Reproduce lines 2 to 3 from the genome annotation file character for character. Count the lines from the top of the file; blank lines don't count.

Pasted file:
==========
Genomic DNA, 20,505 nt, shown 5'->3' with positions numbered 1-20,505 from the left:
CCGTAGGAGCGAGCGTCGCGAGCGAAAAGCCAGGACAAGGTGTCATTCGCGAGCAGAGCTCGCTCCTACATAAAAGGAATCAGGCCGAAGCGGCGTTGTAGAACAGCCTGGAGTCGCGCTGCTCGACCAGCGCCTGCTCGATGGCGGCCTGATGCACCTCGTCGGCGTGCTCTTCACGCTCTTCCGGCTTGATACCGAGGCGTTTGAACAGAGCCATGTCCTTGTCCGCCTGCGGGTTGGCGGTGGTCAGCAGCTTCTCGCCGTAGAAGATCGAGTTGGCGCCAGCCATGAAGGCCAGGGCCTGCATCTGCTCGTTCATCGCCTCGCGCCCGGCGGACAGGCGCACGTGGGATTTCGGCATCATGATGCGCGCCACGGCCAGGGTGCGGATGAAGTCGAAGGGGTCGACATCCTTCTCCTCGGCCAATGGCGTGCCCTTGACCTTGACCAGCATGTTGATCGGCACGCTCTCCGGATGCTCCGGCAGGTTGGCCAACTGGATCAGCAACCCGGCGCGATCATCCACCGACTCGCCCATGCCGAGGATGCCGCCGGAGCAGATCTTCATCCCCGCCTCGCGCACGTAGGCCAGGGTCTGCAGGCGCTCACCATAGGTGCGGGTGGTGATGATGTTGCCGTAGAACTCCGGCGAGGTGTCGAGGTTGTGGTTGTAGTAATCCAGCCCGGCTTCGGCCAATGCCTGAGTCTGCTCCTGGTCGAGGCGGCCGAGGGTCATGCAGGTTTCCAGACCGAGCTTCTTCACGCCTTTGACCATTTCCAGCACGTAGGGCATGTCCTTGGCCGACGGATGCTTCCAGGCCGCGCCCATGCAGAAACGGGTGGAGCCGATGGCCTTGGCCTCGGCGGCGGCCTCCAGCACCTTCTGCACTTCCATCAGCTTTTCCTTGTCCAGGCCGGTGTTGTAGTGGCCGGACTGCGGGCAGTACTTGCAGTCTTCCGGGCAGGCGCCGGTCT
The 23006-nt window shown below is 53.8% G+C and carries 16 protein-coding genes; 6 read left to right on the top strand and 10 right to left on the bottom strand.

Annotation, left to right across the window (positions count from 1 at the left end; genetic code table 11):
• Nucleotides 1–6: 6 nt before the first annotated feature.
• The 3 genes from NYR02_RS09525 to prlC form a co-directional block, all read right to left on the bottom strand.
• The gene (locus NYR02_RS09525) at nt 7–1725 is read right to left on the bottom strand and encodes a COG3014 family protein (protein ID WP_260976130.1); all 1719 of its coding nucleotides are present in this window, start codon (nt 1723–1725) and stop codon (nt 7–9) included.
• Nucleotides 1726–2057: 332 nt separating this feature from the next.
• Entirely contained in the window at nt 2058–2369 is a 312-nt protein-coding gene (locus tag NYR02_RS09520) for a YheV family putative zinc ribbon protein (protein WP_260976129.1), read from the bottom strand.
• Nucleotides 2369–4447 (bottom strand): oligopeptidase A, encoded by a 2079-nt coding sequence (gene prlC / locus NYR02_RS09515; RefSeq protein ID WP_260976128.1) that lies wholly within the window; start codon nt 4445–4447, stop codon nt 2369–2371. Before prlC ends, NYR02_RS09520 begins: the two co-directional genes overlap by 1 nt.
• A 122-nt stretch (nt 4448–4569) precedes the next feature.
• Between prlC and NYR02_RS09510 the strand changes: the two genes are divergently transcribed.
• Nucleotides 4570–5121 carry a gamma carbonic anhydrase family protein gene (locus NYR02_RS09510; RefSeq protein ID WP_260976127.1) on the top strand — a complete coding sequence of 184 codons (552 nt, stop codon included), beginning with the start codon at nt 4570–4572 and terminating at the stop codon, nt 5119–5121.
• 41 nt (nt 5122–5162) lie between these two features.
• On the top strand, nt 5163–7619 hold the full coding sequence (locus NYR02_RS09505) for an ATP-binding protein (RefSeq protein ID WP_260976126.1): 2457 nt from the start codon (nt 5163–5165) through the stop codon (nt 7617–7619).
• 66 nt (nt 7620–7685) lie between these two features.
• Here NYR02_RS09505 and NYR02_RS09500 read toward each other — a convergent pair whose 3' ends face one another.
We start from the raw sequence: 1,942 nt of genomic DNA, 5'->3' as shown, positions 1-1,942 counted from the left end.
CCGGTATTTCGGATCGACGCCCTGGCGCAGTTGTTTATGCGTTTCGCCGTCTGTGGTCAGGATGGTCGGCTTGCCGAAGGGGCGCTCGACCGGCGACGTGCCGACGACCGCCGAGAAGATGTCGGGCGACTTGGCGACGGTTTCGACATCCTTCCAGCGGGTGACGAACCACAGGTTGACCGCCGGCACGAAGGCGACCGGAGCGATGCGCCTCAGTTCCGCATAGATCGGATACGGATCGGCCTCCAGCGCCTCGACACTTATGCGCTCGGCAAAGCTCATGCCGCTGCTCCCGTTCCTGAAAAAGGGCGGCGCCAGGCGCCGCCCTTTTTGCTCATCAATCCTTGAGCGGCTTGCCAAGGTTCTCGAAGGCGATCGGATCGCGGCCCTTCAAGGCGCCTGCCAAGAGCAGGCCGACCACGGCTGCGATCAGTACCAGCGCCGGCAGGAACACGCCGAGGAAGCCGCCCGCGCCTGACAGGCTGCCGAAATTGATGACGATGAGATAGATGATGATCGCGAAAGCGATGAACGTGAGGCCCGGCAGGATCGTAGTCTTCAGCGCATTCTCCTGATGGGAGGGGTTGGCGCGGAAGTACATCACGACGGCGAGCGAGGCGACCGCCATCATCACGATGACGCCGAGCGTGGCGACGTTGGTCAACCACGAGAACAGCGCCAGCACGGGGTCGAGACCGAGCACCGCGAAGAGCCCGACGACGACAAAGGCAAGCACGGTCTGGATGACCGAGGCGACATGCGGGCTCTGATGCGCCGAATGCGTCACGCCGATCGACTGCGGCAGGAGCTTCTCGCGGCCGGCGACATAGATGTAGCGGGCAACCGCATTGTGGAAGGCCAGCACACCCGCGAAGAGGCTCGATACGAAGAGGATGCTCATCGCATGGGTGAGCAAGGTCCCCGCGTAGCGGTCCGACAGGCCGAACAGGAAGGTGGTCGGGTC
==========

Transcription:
CCGTAGGAGCGAGCGTCGCGAGCGAAAAGCCAGGACAAGGTGTCATTCGCGAGCAGAGCTCGCTCCTACATAAAAGGAATCAGGCCGAAGCGGCGTTGTAGAACAGCCTGGAGTCGCGCTGCTCGACCAGCGCCTGCTCGATGGCGGCCTGATGCACCTCGTCGGCGTGCTCTTCACGCTCTTCCGGCTTGATACCGAGGCGTTTGAACAGAGCCATGTCCTTGTCCGCCTGCGGGTTGGCGGTGGTCAGCAGCTTCTCGCCGTAGAAGATCGAGTTGGCGCCAGCCATGAAGGCCAGGGCCTGCATCTGCTCGTTCATCGCCTCGCGCCCGGCGGACAGGCGCACGTGGGATTTCGGCATCATGATGCGCGCCACGGCCAGGGTGCGGATGAAGTCGAAGGGGTCGACATCCTTCTCCTCGGCCAATGGCGTGCCCTTGACCTTGACCAGCATGTTGATCGGCACGCTCTCCGGATGCTCCGGCAGGTTGGCCAACTGGATCAGCAACCCGGCGCGATCATCCACCGACTCGCCCATGCCGAGGATGCCGCCGGAGCAGATCTTCATCCCCGCCTCGCGCACGTAGGCCAGGGTCTGCAGGCGCTCACCATAGGTGCGGGTGGTGATGATGTTGCCGTAGAACTCCGGCGAGGTGTCGAGGTTGTGGTTGTAGTAATCCAGCCCGGCTTCGGCCAATGCCTGAGTCTGCTCCTGGTCGAGGCGGCCGAGGGTCATGCAGGTTTCCAGACCGAGCTTCTTCACGCCTTTGACCATTTCCAGCACGTAGGGCATGTCCTTGGCCGACGGATGCTTCCAGGCCGCGCCCATGCAGAAACGGGTGGAGCCGATGGCCTTGGCCTCGGCGGCGGCCTCCAGCACCTTCTGCACTTCCATCAGCTTTTCCTTGTCCAGGCCGGTGTTGTAGTGGCCGGACTGCGGGCAGTACTTGCAGTCTTCCGGGCAGGCGCCGGTCT
The 23006-nt window shown below is 53.8% G+C and carries 16 protein-coding genes; 6 read left to right on the top strand and 10 right to left on the bottom strand.